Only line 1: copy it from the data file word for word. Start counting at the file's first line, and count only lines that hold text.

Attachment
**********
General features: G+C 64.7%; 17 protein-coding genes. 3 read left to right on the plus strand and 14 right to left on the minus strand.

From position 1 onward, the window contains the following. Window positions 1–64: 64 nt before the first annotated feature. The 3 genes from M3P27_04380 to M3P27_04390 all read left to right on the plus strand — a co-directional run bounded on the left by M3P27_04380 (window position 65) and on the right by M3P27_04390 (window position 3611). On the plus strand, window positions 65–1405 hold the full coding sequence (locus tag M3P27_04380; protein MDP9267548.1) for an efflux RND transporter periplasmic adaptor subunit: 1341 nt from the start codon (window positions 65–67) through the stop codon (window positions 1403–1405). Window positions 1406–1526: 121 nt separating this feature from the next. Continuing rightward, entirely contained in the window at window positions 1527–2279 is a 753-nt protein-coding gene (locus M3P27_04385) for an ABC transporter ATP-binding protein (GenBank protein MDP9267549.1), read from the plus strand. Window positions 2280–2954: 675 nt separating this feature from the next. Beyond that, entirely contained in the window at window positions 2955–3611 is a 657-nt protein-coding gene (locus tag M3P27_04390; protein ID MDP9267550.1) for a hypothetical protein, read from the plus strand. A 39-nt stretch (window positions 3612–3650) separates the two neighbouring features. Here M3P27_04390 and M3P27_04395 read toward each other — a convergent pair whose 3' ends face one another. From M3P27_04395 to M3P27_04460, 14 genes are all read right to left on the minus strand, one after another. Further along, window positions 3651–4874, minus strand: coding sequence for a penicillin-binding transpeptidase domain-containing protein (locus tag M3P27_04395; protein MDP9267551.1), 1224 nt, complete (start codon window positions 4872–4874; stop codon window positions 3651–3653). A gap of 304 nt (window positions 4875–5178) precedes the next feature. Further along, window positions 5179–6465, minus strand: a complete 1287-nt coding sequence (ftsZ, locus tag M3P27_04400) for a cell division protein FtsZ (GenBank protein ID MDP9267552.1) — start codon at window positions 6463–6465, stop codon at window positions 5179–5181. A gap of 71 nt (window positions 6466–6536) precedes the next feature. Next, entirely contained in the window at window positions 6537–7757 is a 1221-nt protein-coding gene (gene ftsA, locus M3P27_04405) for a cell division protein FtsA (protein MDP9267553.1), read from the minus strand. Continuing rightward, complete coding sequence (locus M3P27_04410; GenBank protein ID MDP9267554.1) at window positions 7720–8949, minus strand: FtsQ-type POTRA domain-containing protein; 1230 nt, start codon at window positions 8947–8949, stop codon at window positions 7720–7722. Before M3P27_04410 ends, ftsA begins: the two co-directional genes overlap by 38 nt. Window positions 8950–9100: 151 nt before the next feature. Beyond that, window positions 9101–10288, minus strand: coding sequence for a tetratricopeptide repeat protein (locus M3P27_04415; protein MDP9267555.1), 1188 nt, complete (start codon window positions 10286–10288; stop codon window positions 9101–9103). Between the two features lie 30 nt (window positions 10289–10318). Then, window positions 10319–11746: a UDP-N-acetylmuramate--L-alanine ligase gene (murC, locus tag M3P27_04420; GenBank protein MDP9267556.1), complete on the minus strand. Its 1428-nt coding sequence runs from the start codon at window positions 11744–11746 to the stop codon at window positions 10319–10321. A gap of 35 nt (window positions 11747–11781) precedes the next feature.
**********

General features: G+C 64.7%; 17 protein-coding genes. 3 read left to right on the plus strand and 14 right to left on the minus strand.